Some have done so already: Algeria, Guinea, Morocco and Tunisia exited the CFA zone shortly after independence. What is to stop other countries from following suit today? This arrangement’s longevity may lie in the grander scheme of La Francafrique, the catch-all term for the cosy, often corrupt relationship between France’s leaders and its former African colonies. France is the major guarantor of the African political elites’ power, as demonstrated by its frequent military interventions on the continent. French leaders, meanwhile, solicit campaign contributions from their African counterparts and rely on their influence to promote French interests in the region.
Without limits on the currency’s convertibility, crooked leaders can transfer boundless amounts of money out of the country. “I think the CFA countries have stuck with this arrangement because the elites… are not really interested in the development of their countries, and are more concerned in maintaining political control and keeping their wealth, acquired largely through corrupt practices, in euros, probably in a French or… Swiss bank,” Canac said.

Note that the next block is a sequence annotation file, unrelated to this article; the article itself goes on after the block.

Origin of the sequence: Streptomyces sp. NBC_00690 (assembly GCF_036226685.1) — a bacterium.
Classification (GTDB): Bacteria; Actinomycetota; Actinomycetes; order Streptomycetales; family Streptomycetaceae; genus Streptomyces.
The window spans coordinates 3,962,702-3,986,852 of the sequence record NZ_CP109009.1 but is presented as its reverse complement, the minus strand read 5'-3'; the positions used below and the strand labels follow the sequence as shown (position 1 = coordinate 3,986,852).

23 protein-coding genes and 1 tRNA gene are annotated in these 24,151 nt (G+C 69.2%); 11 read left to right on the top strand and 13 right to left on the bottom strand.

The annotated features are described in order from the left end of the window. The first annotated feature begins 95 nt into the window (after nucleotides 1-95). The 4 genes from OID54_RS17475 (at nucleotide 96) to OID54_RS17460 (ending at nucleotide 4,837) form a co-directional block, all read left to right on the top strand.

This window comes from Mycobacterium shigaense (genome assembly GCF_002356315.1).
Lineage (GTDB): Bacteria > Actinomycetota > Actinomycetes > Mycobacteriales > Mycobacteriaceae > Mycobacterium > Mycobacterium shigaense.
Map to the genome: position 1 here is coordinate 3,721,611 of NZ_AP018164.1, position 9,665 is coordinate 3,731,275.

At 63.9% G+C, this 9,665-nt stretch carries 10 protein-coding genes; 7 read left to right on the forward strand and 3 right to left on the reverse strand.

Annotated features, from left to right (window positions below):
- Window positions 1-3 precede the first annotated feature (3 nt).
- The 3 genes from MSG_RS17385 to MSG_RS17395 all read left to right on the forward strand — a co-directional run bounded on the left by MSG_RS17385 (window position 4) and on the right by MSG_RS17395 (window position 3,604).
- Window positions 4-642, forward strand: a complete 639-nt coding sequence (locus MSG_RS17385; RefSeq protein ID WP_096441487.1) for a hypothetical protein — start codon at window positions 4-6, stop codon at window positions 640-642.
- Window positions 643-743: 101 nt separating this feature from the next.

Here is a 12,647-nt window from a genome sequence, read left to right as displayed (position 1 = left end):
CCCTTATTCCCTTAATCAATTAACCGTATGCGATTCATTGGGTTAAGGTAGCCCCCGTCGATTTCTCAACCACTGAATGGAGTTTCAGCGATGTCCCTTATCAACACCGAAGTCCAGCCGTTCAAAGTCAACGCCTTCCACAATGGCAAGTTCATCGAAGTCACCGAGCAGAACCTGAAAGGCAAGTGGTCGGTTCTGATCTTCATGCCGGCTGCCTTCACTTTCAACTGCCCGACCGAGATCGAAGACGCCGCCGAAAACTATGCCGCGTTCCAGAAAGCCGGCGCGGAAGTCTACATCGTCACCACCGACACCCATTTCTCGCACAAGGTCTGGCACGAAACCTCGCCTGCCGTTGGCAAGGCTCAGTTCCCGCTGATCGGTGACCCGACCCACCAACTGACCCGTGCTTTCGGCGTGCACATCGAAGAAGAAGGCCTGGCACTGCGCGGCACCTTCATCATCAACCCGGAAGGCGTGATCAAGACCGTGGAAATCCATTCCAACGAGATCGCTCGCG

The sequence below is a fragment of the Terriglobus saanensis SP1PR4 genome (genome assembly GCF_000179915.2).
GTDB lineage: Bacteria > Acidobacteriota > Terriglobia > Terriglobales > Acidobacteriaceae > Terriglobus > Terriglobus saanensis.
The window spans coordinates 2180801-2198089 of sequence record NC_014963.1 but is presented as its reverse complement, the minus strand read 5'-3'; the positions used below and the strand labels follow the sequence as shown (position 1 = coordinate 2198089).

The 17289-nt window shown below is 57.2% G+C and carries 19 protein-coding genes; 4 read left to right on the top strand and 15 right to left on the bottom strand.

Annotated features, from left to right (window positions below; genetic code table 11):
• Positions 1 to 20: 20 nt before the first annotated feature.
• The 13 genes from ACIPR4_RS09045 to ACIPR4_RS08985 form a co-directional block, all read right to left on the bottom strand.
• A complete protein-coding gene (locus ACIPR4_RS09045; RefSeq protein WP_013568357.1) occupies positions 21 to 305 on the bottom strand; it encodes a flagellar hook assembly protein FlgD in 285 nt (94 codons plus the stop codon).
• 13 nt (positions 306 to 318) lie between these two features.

Moreover, France blocks any moves towards economic independence, Koulibaly added. “The CFA proponents pretend not to see the political and financial repression which successive French presidents have exercised over their African counterparts who have tried to leave the CFA zone system,” he claimed.
“Added to this is the nature of the African elites and the political class who, during this long period, have continued to pretend that they don’t have the necessary expertise to manage their own currency in a responsible and efficient manner.”
The French Treasury declined to comment or provide information for this story, as anticipated. It is notoriously unwilling to comment on the CFA franc or to defend it. According to Lionel Zinsou, a French economist and investment banker, this “habit of silence” from all institutions connected with the CFA franc (including the two central banks) contributes to negative perceptions of the currency.